Many clubs sponsor Leos or welcome the participation of spouses and the involvement of children. What distinguishes the Cupertino DeAnza Lions are the AM and PM groups. That peculiar arrangement was the brainchild of Norm “Eli” Eliason, 72, a retired high school physical education teacher. He also coached basketball, football and track. Eliason joined the Lions nearly 30 years ago after a brief conversation with his principal at the school that had recently hired him. “You’ll be teaching here, so I think you should be in the Lions,” he was told. Eliason nodded and within a short time he was sporting a Lions pin.
Eliason and his fellow Lions, younger and able, took on hands-on projects that required strong backs and unflagging energy. Camp Costanoan was a focal point. The Lions painted the dormitories and spruced up the grounds. Or they fixed up homes and yards of the elderly and disabled. “We did a lot of physical work,” Eliason says.
The community needs seemed to grow, but the Lions were growing older. Eliason saw the writing on the wall several years ago. “I was sitting with Jeff Smith at a meeting and remember saying, ‘Look around. We’re all gray-haired, Most of us are retired. We have to do something or our club will be dead.’”
Smith nodded, remembering an encounter in 1988 he had with a Lion from Wales when he was a Lion in England. U.S. servicemen who stayed on in Wales after World War II had a large, active club in Cardiff, the capital. But the president told him the club was faltering. “He told me it would die within the next five years because they had failed to connect with younger members. Any prospective younger member would look around the room and see a sea of gray and white hair and decide he or she did not belong. This made a great impression on me,” says Smith.
Shortly later Smith, Eliason and Ray Lancon happened to visit the Redwood Shores Lions Club, a club with Filipino members who brought their children to meetings, which were informal and lighthearted. “The kids were playing on the floor. People brought food. It was great,” says Eliason.
Right off the bat, Eliason knew four young adults who would make good Lions: his two daughters and their husbands. Jill Eliason (she kept her name) was married to Scott Ludlum, and Jenni Erickson, married to Carl, was his second daughter. His daughters were not a hard sell. “My kids grew up around Lions. They understood and enjoyed what we did,” he says.
In 2007, Eliason invited about a dozen or so young adults to a meeting about the Lions at an athletic center. His two daughters brought their husbands. The others were related by family or job. Young adults who joined later, such as Amy Reeber, now 36 and a teacher at the same school as Carl Erickson and Jill Eliason, also had a personal or work connection.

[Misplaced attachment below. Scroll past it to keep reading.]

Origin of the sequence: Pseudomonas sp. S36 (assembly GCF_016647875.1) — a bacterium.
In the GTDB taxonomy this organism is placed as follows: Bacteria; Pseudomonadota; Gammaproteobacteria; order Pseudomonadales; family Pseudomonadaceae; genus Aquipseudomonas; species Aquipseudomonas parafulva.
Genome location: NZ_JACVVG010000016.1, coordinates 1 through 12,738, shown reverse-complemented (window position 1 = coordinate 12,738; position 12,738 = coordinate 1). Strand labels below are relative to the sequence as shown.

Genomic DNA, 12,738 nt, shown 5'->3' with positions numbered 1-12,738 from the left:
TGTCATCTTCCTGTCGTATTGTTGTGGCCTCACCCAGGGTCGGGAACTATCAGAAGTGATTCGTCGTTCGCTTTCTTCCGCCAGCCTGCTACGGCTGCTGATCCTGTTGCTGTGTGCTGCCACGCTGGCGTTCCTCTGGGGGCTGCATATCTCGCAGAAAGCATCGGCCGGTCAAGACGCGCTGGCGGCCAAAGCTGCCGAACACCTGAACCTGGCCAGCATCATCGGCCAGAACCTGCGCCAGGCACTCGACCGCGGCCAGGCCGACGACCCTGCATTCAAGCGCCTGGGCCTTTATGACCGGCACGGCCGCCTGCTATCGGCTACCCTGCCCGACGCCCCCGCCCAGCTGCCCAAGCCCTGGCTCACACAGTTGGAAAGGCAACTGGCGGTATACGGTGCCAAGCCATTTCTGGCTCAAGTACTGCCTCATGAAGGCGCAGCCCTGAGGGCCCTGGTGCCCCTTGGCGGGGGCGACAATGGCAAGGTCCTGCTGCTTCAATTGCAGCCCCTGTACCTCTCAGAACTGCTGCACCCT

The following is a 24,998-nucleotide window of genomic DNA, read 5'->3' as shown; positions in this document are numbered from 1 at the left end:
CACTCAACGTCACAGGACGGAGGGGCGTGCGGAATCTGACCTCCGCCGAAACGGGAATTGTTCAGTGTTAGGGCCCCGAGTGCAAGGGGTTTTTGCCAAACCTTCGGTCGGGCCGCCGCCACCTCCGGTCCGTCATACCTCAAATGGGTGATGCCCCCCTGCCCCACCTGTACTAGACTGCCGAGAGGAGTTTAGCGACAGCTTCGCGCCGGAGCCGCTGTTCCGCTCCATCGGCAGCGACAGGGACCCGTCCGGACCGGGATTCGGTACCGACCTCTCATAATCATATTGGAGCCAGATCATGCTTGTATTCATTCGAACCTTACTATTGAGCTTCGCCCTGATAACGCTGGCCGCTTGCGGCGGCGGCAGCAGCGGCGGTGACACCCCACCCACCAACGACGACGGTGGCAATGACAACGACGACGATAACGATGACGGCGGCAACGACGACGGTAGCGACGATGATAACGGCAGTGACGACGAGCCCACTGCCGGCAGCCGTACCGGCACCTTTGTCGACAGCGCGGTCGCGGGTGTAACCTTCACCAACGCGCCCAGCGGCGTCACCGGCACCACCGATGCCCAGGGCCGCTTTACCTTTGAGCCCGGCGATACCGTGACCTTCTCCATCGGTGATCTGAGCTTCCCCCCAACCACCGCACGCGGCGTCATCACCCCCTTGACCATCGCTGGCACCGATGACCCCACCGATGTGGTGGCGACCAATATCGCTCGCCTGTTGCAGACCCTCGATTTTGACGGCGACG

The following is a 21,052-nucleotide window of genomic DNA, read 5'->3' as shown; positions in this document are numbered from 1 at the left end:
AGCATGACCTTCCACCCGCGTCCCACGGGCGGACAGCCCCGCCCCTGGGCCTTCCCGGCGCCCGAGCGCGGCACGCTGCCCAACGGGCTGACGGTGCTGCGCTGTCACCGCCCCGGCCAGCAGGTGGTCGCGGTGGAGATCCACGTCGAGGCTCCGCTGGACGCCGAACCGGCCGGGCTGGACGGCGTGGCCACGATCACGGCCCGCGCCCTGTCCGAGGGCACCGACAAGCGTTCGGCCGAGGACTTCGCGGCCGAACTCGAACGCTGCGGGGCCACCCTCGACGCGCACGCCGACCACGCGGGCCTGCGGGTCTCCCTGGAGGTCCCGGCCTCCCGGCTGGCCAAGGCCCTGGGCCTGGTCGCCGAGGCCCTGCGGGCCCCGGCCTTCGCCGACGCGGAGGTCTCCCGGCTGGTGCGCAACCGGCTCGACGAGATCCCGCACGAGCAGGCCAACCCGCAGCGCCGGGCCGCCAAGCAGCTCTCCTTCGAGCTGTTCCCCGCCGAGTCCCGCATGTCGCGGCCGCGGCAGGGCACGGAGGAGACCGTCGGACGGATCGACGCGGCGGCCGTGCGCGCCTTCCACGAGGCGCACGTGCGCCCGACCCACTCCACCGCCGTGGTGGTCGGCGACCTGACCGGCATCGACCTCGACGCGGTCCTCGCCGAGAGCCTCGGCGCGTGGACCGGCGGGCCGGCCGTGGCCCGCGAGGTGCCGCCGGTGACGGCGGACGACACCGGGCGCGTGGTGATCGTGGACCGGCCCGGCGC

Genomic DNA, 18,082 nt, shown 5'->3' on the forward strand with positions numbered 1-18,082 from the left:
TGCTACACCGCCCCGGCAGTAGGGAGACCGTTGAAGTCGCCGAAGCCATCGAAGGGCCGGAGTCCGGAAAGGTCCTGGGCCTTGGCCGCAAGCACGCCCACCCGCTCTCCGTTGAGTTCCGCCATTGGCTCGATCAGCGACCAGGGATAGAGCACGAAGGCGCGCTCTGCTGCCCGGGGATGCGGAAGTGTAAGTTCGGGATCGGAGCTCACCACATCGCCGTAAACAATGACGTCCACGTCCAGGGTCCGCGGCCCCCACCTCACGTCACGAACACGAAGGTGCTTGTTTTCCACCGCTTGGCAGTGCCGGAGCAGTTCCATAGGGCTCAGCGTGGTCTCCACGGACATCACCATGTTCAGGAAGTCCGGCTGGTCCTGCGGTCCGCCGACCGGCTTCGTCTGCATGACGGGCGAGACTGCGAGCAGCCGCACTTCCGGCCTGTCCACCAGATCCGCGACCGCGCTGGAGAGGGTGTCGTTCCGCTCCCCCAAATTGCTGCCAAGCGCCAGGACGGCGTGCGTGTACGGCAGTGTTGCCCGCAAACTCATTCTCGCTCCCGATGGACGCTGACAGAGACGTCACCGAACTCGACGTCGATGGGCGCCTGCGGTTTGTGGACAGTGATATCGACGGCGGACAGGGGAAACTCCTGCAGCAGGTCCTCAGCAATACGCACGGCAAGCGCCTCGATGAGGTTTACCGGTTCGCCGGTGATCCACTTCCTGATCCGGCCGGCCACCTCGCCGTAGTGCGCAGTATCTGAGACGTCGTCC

Amiable and low-key, Jeff Ludlum, 46, now runs the Lions’ PM meetings. His brother, Scott, is married to Jill Eliason. Jeff occasionally brings his 2-year-old to the meetings. “All the Lion ladies want to be around her. It’s like a bunch of grandmothers,” he says approvingly.
Service has been part of Jeff Ludlum’s identity since he chaired his fraternity’s philanthropy committee at Santa Clara University. After college, he forged a career in sales and marketing. Several years ago his job began to gnaw at him. Maybe, he thought, he’d be happier working at a nonprofit, shooting for a societal good instead of seeking profits. Then the Lions came along. “The Lions scratched my itch–the philanthropy angle,” he says.
Being a Lion makes him an outlier in his circle. “I don’t know anybody else in my life who is a Lion except for the people I knew in the club when I joined,” says Ludlum. “They do some service through their church or work. My friends tease me, ‘You’re a Lion? I thought that was for older people.’”
Cupertino is not like an established Midwestern town where people have known one another’s families for decades or at least share the same ethnic or religious backgrounds. The digital industry attracts a slew of newcomers. Nearly two-thirds of Cupertino residents are Asian. Mobility is an aspiration. People change jobs and addresses frequently. The composition of Lions clubs often is determined by geography. Cupertino is more spread out, a community with a sense of dispersal. “You can’t get that hometown feel here. Lots of our members don’t even live in Cupertino,” says Knox.
Even before he joined, Carl Erickson had been volunteering at the Lions’ crab feed and other projects. Working as a line cook had helped him pay for college. “I liked that kind of work,” he says. “I didn’t see it as a kind of obligation [to his father-in-law]. It was something I wanted to do.”
Yet for the most part, the prospective members knew little of Lions. Their fleeting knowledge led to some wild assumptions. Reeber heard bits and pieces of information and formed a premature conclusion. “Lions? I thought it was a train thing. There was Lion Al. I thought it was Lionel trains,” she says. Ludlum was similarly puzzled. “I knew the name–Lions. There were Lions, Elks, Rotary. I thought it was social. I didn’t know it was a service organization,” he says.
The young adults liked what they learned about Lions and agreed with the idea of meeting separately in the evenings, a much better fit for their working hours. They became full-fledged club members even though they met separately. “We borrowed from the concept of a branch club. It’s kind of a hybrid branch club,” says Knox.